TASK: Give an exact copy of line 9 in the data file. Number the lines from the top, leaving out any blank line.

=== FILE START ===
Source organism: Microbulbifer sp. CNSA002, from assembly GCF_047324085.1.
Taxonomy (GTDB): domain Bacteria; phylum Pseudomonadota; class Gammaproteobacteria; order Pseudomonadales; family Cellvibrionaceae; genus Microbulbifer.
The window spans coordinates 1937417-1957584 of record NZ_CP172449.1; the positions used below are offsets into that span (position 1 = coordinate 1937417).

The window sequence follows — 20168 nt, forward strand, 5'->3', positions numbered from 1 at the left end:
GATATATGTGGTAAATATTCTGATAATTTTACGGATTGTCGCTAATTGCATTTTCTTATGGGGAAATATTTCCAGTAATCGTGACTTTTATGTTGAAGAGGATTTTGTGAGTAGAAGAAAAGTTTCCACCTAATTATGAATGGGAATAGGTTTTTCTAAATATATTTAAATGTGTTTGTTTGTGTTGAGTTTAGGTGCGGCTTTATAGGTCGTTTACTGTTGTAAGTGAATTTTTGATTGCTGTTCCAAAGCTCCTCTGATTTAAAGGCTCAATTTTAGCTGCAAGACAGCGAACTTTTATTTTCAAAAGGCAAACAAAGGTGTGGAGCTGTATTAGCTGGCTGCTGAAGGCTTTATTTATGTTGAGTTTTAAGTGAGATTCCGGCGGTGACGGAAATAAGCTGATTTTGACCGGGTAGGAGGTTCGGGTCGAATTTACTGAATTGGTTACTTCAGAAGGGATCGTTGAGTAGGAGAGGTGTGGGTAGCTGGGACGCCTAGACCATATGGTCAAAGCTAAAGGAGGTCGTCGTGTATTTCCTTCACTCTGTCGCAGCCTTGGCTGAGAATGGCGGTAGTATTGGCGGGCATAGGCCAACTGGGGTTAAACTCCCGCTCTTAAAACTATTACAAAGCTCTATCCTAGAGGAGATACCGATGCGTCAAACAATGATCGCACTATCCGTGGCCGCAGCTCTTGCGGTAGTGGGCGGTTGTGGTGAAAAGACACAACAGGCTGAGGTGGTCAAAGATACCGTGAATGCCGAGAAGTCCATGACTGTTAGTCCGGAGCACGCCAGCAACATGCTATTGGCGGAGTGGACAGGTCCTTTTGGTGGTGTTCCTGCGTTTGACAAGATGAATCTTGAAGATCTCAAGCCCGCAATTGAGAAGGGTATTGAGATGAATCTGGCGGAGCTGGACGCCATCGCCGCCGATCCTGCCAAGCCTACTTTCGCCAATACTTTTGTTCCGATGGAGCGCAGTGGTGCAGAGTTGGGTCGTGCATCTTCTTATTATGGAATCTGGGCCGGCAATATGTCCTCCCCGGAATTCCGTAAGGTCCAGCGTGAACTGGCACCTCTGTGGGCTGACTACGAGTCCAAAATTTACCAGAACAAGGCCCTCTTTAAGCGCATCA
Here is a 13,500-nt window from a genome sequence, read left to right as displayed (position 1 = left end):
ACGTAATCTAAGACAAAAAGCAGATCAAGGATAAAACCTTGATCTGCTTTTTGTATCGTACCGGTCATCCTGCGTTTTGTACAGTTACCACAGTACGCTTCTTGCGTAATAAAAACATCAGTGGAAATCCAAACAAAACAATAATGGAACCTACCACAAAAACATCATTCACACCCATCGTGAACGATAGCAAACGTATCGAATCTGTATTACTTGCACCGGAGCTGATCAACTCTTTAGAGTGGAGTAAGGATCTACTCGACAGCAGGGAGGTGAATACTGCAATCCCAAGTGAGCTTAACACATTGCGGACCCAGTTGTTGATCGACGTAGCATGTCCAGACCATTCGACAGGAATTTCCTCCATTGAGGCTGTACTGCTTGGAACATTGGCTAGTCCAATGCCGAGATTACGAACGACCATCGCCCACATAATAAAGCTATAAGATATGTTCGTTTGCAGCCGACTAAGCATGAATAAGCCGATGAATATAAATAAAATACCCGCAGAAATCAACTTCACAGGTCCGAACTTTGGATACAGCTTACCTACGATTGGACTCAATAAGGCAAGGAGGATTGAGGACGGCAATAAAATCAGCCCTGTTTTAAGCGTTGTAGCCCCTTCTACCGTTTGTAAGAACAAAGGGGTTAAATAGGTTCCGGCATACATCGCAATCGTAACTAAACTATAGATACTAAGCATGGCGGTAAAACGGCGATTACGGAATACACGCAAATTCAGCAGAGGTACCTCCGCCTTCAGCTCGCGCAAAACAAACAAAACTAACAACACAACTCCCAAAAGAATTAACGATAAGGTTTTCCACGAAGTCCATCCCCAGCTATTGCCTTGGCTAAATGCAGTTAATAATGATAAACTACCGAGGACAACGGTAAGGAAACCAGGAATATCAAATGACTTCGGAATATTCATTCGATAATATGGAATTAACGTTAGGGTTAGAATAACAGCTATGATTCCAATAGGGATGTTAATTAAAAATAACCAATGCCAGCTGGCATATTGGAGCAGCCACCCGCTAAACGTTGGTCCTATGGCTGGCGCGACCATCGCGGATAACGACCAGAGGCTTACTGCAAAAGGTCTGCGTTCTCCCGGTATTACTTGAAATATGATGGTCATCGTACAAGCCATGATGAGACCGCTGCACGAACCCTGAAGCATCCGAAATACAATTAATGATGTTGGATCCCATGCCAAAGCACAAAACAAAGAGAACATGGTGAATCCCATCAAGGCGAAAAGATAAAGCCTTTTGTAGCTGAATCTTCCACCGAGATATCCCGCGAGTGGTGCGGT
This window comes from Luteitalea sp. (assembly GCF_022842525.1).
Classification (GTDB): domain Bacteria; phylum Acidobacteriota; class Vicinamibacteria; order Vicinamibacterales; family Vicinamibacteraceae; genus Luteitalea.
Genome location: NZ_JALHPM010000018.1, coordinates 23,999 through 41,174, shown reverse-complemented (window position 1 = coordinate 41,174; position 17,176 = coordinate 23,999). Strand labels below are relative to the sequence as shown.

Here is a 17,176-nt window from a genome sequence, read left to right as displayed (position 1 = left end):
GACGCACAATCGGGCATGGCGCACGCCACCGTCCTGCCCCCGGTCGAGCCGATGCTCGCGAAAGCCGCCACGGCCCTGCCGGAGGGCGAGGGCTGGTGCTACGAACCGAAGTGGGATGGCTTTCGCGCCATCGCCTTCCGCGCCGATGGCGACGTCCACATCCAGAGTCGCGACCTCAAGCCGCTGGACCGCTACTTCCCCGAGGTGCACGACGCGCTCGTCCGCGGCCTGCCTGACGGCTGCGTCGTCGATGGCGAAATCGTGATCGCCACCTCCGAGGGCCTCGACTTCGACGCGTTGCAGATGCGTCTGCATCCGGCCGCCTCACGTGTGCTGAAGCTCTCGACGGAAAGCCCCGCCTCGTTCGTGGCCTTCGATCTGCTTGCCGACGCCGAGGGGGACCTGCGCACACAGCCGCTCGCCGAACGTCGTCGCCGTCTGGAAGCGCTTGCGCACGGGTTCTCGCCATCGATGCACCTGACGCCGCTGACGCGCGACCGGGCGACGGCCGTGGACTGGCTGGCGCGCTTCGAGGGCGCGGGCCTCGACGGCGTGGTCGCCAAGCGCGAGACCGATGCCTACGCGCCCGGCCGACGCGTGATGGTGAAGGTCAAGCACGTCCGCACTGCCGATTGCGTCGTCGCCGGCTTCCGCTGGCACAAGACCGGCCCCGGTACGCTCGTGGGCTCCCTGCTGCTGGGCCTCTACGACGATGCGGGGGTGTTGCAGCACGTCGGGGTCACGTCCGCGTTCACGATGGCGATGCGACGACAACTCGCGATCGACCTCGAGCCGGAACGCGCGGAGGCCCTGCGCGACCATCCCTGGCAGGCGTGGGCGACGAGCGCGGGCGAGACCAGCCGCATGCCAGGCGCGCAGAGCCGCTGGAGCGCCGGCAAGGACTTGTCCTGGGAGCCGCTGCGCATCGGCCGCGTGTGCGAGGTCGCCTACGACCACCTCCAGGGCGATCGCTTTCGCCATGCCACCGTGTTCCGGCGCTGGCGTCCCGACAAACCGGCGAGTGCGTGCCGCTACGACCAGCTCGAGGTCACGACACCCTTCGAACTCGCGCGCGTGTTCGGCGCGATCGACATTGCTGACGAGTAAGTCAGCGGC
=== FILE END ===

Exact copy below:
Classification (GTDB): domain Bacteria; phylum Acidobacteriota; class Vicinamibacteria; order Vicinamibacterales; family Vicinamibacteraceae; genus Luteitalea.